|Wednesday What's New: Impacts of the Megacity|
|Written by Heleigh Bostwick Wednesday, 27 February 2013|
Do you live in a region that will soon be gobbled up by the megacity? Chances are that you do. If youíre not sure then take a look at this megacity map:
Megacities by definition have populations that exceed 10 million. Although you might not think of them this way, cities are ecosystems unto themselves, albeit socio-ecological ones due to the presence of humans, and will impact the environment just as much as any other global climate change. In an article published in Science on Feb. 8, 2008 titled "Global Change and the Ecology of Cities", an interdisciplinary team of ecologists, archaeologists, researchers, and sustainability experts outlined just what these impacts might be.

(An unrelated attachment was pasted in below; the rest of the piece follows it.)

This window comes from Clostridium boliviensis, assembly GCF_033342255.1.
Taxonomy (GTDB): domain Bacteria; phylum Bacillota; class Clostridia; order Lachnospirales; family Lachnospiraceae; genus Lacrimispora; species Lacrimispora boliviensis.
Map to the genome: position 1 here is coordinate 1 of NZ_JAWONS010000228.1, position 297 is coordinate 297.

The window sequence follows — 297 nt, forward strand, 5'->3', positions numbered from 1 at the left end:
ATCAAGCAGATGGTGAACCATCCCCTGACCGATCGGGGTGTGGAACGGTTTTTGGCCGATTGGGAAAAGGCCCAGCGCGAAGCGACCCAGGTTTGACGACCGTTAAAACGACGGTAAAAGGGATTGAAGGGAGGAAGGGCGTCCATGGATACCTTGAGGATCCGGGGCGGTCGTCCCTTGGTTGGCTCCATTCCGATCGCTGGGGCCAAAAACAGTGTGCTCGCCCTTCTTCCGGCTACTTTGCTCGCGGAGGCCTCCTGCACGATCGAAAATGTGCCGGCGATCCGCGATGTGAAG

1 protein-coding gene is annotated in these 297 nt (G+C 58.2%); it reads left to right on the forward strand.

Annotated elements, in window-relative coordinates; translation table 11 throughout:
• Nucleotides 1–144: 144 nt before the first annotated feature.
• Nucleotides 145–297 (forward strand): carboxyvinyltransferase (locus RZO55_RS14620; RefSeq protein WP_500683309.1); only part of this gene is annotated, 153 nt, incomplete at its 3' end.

According to Jianguo (Jingle) Wu of ASU's School of Life Sciences, "Cities, and the people in them, will ultimately determine the global biodiversity and ecosystem functioning." These impacts range from land use and cover, urban waste discharge and urban heat island effects to global climate change, hydrosystems, biodiversity and biogeochemical cycles. Of all of these, the urban heat island (see EPA's Heat Island section for more information) effect has perhaps one of the greatest impacts on environmental resources.
But donít think you are immune of you live in a "rural" area says ecologist Nancy Grimm of Arizona State University who points our that rural landscapes at a city's edge show changes in soils, built structures, human settlements, the diversity of plant and animal species and further impacts on fringe ecosystems.